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Goal: 20,000 Progress: 12,319
Sponsored by: U.S. Fund for UNICEF

According to UNICEF, in 2012 alone, 57 million infants — four out of every ten babies delivered worldwide that year — did not have their births registered with civil authorities.

Birth registration is a fundamental human right that can safeguard children from harm and exploitation. Without an age established by birth certificate, it is much harder to protect children from child labor, treatment as an adult in justice systems, conscription in armed forces, child marriage, and trafficking. Birth registration is also needed to ensure that children have access to basic services, such as education, public health services, social protection services, and employment opportunities.

For girls, the lack of birth registration can be especially dangerous, as girls are already more likely to lack access to education, to face exploitation and abuse, and to be married early.

Surprisingly, birth registration is not a priority for U.S. Government development assistance programs. Sens. Marco Rubio (R-FL) and Jeanne Shaheen (D-NH) introduced a bipartisan bill, the Girls Count Act of 2015 (S. 802), that would make it official U.S. Government policy to help developing countries ensure that girls and boys of all ages are full participants in society, including birth certifications. S. 802 authorizes the Secretary of State and the USAID Administrator to support programs to improve Civil Registration and Vital Statistics Systems (CRVS), with a focus on birth registration.

Take action now! Contact your Senators to urge them to support Birth Registration!

Sign Here












Dear Senator:

I am writing to ask you to cosponsor S. 802, the Girls Count Act of 2015.

In the United States, we take birth certificates for granted. Globally, however, many children are not registered at birth. According to UNICEF, in 2012 alone, 57 million infants — four out of every ten babies delivered worldwide that year — did not have their births registered with civil authorities.

Birth registration is a fundamental human right that can safeguard children from harm and exploitation. Without an age established by birth certificate, it is much harder to protect children from child labor, treatment as an adult in justice systems, conscription in armed forces, child marriage, and trafficking. For girls, the lack of birth registration can be especially dangerous, as girls are already more likely to lack access to education, to face exploitation and abuse, and to be married early.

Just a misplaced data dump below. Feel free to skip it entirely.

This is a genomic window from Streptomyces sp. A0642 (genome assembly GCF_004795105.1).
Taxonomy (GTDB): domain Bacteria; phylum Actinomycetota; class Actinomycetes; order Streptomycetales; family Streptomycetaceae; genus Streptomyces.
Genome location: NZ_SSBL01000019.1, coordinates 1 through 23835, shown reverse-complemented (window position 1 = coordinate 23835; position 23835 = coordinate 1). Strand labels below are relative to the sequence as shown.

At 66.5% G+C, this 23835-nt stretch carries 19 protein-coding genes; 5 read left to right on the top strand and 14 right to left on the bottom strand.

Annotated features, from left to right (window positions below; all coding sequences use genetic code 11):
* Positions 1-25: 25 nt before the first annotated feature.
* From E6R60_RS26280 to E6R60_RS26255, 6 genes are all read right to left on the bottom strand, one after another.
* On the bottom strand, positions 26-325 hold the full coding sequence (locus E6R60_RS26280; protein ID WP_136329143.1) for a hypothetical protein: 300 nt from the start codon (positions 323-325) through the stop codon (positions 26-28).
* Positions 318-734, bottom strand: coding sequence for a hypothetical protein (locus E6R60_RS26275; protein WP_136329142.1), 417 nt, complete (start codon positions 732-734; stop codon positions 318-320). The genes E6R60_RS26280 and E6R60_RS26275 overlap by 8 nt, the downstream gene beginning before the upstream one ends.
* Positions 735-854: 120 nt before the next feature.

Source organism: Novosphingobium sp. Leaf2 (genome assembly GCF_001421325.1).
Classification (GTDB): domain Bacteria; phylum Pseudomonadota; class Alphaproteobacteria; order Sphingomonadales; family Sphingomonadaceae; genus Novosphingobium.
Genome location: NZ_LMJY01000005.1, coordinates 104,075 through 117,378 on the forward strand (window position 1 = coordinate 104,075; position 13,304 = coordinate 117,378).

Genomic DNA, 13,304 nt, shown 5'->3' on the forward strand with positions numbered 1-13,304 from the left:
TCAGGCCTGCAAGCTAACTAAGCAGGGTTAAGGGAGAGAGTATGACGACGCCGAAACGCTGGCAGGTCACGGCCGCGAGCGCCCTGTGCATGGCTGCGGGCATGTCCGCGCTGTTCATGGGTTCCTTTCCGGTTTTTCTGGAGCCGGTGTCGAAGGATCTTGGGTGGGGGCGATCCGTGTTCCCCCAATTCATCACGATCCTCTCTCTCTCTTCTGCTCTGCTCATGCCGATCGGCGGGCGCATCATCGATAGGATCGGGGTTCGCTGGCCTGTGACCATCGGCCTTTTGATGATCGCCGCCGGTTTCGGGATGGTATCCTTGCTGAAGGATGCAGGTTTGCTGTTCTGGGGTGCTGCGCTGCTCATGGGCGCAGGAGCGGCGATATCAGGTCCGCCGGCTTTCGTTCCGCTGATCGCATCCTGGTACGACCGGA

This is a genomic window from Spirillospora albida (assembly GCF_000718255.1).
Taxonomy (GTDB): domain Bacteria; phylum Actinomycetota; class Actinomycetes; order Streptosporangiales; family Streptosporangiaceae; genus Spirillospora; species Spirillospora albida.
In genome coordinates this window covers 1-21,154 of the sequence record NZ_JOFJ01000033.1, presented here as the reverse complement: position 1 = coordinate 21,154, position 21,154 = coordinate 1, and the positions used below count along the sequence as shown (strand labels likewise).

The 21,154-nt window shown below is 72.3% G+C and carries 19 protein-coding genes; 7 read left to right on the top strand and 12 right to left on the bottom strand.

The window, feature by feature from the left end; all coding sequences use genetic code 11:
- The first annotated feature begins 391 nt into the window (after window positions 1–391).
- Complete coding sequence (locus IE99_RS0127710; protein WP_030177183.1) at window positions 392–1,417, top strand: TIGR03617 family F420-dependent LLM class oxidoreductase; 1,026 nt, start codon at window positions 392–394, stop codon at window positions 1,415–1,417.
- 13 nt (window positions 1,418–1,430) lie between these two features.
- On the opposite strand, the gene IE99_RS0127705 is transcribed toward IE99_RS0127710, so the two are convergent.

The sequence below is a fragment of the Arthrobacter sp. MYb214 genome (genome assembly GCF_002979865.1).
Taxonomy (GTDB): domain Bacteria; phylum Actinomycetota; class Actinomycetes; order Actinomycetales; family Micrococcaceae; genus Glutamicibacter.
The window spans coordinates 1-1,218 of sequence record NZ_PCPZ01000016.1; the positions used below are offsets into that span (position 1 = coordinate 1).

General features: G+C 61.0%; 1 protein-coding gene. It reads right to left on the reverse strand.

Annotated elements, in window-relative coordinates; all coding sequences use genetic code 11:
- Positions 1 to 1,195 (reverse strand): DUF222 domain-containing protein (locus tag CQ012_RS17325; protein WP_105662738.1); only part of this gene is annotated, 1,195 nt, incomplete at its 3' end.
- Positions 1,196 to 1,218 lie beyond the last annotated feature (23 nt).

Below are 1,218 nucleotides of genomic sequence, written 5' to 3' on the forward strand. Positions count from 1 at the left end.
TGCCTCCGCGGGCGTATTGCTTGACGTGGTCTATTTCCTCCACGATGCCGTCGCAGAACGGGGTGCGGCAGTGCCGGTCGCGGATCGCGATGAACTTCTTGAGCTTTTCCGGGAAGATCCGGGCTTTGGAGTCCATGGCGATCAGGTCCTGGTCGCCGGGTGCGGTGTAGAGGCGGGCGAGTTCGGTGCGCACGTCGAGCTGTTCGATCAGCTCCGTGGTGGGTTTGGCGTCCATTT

Surprisingly, birth registration is not a priority for U.S. Government development assistance programs. Sens. Marco Rubio (R-FL) and Jeanne Shaheen (D-NH) introduced a bipartisan bill, the Girls Count Act of 2015 (S. 802), that would make it official U.S. Government policy to help developing countries ensure that girls and boys of all ages are full participants in society, including birth certifications. S. 802 authorizes the Secretary of State and the USAID Administrator to support programs to improve Civil Registration and Vital Statistics Systems (CRVS), with a focus on birth registration.

I believe that this is an important issue, and that is why I am asking you to cosponsor this legislation. Thank you for your consideration, and I look forward to your response.

Sincerely,

Petition Signatures


Jan 16, 2017 Eleanor Davy Without being registered, girls fall off the radar and are even more at risk of exploitation and lack or basic human rights.
Jan 16, 2017 Cassidy Melvin
Jan 15, 2017 Cathy Doorten
Jan 14, 2017 Susan Scherer-Hicks
Jan 14, 2017 Dalma Bugg
Jan 13, 2017 A Y
Jan 12, 2017 Maria Smith
Jan 12, 2017 Monica Harper
Jan 12, 2017 Howard Cohen
Jan 11, 2017 Selena Millman
Jan 11, 2017 Linda Weaver
Jan 11, 2017 Henry Mongrain
Jan 10, 2017 Ellen Savage
Jan 9, 2017 Shannon Sheets
Jan 8, 2017 Lora Treadway
Jan 7, 2017 Tracy Birrell
Jan 6, 2017 S W
Jan 6, 2017 Barbara Cheek God does not like one sex less than another, to Him all lives matter.
Jan 5, 2017 Tiina Miettinen
Jan 5, 2017 marcos ceja
Jan 5, 2017 James Thompson
Jan 5, 2017 Kristina Nilsson
Jan 5, 2017 jovita PRINZ
Jan 4, 2017 Rickson Leung
Jan 4, 2017 Elena Hernandez
Jan 4, 2017 Pankaj Rawat
Jan 4, 2017 Deborah Boychuk
Jan 4, 2017 Viviane Vanbuggenhout
Jan 4, 2017 (Name not displayed)
Jan 4, 2017 Jose Antonio Velasco
Jan 4, 2017 Linda Clinger
Jan 4, 2017 Robyn Reichert
Jan 4, 2017 Terri Dumala
Jan 4, 2017 GIUSEPPINA BERTANI
Jan 4, 2017 Stephanie Harvey
Jan 4, 2017 Wendy Wintcentsen
Jan 4, 2017 Dorothy Lee
Jan 4, 2017 Sasha Verhoeve
Jan 4, 2017 Fabienne Van Raemdonck
Jan 4, 2017 M GG
Jan 4, 2017 Neilu Golshanara
Jan 4, 2017 Gwendolyn Edgett
Jan 4, 2017 Suzanne Young
Jan 4, 2017 Rose Saunders
Jan 4, 2017 Agneta Gulz
Jan 3, 2017 John H Kraemer This is essential!
Jan 2, 2017 Leslie Pfost
Jan 1, 2017 Laurence Cornelius
Dec 31, 2016 Clary Neil
Dec 31, 2016 (Name not displayed)

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